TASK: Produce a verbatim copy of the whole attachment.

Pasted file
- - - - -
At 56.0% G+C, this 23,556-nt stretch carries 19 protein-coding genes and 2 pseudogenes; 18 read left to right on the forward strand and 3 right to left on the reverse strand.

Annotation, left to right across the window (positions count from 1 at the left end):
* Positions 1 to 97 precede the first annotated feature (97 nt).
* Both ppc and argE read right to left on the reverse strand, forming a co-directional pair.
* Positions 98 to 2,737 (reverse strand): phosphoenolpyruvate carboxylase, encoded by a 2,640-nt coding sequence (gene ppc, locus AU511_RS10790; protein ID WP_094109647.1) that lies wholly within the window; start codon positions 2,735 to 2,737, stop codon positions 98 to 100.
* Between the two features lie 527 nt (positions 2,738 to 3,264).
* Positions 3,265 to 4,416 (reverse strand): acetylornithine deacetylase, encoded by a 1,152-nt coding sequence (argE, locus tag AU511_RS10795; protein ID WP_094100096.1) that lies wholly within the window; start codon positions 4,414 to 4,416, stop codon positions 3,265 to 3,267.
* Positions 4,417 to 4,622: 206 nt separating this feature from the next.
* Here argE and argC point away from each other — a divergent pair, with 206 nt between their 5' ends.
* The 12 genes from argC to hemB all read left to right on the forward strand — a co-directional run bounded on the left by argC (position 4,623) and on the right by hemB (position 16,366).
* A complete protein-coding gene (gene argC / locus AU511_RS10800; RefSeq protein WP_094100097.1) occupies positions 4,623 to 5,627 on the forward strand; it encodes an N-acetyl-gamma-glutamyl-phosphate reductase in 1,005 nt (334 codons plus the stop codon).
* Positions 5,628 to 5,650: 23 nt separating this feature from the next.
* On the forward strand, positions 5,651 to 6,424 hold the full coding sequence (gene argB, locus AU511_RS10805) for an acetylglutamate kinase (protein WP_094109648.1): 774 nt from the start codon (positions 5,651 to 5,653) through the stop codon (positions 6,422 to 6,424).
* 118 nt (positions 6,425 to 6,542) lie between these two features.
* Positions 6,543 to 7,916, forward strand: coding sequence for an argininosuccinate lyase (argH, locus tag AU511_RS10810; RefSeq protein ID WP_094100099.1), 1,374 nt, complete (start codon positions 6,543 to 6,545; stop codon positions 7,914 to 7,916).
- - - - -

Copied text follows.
At 56.0% G+C, this 23,556-nt stretch carries 19 protein-coding genes and 2 pseudogenes; 18 read left to right on the forward strand and 3 right to left on the reverse strand.

Annotation, left to right across the window (positions count from 1 at the left end):
* Positions 1 to 97 precede the first annotated feature (97 nt).
* Both ppc and argE read right to left on the reverse strand, forming a co-directional pair.
* Positions 98 to 2,737 (reverse strand): phosphoenolpyruvate carboxylase, encoded by a 2,640-nt coding sequence (gene ppc, locus AU511_RS10790; protein ID WP_094109647.1) that lies wholly within the window; start codon positions 2,735 to 2,737, stop codon positions 98 to 100.
* Between the two features lie 527 nt (positions 2,738 to 3,264).
* Positions 3,265 to 4,416 (reverse strand): acetylornithine deacetylase, encoded by a 1,152-nt coding sequence (argE, locus tag AU511_RS10795; protein ID WP_094100096.1) that lies wholly within the window; start codon positions 4,414 to 4,416, stop codon positions 3,265 to 3,267.
* Positions 4,417 to 4,622: 206 nt separating this feature from the next.
* Here argE and argC point away from each other — a divergent pair, with 206 nt between their 5' ends.
* The 12 genes from argC to hemB all read left to right on the forward strand — a co-directional run bounded on the left by argC (position 4,623) and on the right by hemB (position 16,366).
* A complete protein-coding gene (gene argC / locus AU511_RS10800; RefSeq protein WP_094100097.1) occupies positions 4,623 to 5,627 on the forward strand; it encodes an N-acetyl-gamma-glutamyl-phosphate reductase in 1,005 nt (334 codons plus the stop codon).
* Positions 5,628 to 5,650: 23 nt separating this feature from the next.
* On the forward strand, positions 5,651 to 6,424 hold the full coding sequence (gene argB, locus AU511_RS10805) for an acetylglutamate kinase (protein WP_094109648.1): 774 nt from the start codon (positions 5,651 to 5,653) through the stop codon (positions 6,422 to 6,424).
* 118 nt (positions 6,425 to 6,542) lie between these two features.
* Positions 6,543 to 7,916, forward strand: coding sequence for an argininosuccinate lyase (argH, locus tag AU511_RS10810; RefSeq protein ID WP_094100099.1), 1,374 nt, complete (start codon positions 6,543 to 6,545; stop codon positions 7,914 to 7,916).